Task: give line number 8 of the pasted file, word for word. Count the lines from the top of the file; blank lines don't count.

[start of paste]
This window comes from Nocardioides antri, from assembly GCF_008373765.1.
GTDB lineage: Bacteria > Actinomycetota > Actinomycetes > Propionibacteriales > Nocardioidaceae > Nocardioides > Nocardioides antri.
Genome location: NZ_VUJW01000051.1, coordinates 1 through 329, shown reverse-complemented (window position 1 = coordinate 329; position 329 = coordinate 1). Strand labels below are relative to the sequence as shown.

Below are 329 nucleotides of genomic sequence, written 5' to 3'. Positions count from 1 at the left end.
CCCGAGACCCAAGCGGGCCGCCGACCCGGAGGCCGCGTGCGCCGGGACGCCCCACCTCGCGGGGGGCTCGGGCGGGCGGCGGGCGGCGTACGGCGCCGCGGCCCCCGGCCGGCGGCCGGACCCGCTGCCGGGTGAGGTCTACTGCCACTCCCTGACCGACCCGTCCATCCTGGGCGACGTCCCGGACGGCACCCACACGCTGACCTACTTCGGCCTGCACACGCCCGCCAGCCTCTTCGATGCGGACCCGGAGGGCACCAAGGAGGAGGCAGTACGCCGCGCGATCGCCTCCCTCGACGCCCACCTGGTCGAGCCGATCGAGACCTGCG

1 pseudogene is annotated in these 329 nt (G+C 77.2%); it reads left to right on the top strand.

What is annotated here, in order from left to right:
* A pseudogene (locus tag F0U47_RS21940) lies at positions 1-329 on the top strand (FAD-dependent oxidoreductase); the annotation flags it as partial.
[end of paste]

* A pseudogene (locus tag F0U47_RS21940) lies at positions 1-329 on the top strand (FAD-dependent oxidoreductase); the annotation flags it as partial.